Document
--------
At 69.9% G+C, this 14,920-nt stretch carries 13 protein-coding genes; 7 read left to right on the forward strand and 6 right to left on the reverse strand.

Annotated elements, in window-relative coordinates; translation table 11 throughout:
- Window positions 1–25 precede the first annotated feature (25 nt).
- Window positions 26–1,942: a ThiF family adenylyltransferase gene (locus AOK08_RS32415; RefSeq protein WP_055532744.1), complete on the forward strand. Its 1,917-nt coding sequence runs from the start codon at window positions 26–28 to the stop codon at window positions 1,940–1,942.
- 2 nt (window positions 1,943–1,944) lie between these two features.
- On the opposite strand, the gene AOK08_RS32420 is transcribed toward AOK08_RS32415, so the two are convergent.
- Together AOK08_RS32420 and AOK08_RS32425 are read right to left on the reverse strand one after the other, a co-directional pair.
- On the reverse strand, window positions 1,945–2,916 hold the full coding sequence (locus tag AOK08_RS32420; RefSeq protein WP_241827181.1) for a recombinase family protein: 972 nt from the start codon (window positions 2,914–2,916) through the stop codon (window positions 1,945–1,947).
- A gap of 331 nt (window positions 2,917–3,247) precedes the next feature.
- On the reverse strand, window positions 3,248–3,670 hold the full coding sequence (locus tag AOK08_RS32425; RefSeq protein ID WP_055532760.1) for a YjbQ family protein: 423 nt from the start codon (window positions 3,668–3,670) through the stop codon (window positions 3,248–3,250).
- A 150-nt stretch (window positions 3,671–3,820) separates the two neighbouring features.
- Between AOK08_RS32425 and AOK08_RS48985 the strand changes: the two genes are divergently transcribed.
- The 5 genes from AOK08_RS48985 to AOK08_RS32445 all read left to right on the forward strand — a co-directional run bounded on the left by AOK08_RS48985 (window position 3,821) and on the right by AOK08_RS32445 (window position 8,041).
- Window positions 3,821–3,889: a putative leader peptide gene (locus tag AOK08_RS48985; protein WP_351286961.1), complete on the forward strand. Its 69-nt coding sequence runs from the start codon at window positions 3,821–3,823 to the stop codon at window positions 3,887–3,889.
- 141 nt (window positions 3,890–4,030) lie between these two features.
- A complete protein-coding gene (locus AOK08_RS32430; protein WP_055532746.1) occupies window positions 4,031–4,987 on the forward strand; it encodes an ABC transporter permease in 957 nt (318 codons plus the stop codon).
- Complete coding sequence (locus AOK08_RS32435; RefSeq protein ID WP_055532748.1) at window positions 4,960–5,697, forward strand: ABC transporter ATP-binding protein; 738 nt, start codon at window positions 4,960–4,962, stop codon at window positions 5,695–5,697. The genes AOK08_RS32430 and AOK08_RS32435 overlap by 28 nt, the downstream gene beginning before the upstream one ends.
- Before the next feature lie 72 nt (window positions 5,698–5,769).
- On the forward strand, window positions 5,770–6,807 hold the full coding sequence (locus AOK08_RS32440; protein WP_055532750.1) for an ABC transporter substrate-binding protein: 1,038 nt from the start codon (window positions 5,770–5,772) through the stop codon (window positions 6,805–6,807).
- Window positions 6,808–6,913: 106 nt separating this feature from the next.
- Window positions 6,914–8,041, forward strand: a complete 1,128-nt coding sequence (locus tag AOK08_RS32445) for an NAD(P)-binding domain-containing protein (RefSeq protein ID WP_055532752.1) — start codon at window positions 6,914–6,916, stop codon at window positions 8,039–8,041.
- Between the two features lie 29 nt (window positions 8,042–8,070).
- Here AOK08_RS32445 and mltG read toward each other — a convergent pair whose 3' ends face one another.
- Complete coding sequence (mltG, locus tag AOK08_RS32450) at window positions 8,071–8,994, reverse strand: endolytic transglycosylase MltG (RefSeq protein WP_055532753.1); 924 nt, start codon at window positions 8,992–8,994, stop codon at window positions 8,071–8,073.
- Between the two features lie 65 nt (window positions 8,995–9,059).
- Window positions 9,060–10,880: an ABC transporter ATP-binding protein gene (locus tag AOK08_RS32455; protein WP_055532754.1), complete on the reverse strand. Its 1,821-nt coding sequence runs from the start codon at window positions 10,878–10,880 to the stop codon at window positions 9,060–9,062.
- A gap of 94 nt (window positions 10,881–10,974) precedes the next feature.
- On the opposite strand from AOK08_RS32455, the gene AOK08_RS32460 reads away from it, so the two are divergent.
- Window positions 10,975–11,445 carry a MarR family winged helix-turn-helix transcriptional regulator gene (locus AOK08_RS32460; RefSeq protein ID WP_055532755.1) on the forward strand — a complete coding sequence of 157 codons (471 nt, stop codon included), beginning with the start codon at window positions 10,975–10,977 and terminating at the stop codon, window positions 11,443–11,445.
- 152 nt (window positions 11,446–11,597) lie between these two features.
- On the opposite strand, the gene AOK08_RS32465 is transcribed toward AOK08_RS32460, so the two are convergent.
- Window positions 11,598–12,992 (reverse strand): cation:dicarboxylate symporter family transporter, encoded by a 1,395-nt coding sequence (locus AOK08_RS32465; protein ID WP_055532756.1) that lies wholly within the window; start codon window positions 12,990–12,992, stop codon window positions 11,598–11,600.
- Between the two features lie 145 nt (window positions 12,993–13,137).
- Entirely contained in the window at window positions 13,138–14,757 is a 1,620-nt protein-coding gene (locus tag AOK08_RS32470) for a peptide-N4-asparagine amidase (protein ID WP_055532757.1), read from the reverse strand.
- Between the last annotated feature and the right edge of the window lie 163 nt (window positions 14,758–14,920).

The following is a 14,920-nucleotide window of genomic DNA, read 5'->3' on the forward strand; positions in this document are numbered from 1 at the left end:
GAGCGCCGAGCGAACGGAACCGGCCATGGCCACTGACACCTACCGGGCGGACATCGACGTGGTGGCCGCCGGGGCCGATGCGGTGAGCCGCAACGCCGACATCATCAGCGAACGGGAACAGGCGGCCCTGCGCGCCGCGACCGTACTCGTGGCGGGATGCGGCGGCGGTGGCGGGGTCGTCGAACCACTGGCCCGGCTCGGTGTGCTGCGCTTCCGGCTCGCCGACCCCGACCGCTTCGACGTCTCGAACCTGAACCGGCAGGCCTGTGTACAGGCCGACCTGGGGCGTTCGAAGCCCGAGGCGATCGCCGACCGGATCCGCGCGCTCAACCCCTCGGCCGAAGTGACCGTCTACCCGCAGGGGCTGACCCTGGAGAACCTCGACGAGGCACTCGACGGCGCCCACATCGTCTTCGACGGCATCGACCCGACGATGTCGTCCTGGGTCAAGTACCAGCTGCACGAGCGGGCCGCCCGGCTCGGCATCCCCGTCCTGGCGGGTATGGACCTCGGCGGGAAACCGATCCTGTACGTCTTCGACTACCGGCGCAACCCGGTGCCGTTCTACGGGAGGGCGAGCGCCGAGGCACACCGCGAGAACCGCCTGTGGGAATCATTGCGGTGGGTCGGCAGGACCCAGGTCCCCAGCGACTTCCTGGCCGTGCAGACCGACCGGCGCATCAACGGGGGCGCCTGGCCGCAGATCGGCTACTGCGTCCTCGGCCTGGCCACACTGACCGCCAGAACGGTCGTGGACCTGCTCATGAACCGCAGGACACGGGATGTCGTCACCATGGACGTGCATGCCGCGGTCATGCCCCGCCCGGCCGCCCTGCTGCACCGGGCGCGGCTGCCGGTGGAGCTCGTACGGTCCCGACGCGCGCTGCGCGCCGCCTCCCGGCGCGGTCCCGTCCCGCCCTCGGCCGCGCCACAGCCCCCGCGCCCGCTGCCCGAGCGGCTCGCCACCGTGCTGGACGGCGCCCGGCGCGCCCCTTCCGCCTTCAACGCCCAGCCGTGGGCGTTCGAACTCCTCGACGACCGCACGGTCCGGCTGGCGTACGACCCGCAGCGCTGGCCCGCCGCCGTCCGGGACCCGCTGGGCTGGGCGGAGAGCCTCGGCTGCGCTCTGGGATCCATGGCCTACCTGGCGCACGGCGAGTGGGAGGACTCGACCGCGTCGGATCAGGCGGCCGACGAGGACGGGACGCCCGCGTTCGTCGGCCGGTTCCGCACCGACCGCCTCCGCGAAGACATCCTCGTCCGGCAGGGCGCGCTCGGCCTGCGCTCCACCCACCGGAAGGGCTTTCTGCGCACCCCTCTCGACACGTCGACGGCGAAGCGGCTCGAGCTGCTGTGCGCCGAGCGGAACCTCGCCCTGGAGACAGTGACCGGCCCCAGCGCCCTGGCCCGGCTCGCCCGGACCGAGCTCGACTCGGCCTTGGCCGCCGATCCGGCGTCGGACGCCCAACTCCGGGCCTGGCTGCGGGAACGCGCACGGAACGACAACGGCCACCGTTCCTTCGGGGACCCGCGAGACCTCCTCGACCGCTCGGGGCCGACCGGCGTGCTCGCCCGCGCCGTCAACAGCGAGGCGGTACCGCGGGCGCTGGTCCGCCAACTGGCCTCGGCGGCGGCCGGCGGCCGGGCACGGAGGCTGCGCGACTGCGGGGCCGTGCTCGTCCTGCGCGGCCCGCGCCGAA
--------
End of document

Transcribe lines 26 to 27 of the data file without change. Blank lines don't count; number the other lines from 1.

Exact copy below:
- Window positions 9,060–10,880: an ABC transporter ATP-binding protein gene (locus tag AOK08_RS32455; protein WP_055532754.1), complete on the reverse strand. Its 1,821-nt coding sequence runs from the start codon at window positions 10,878–10,880 to the stop codon at window positions 9,060–9,062.
- A gap of 94 nt (window positions 10,881–10,974) precedes the next feature.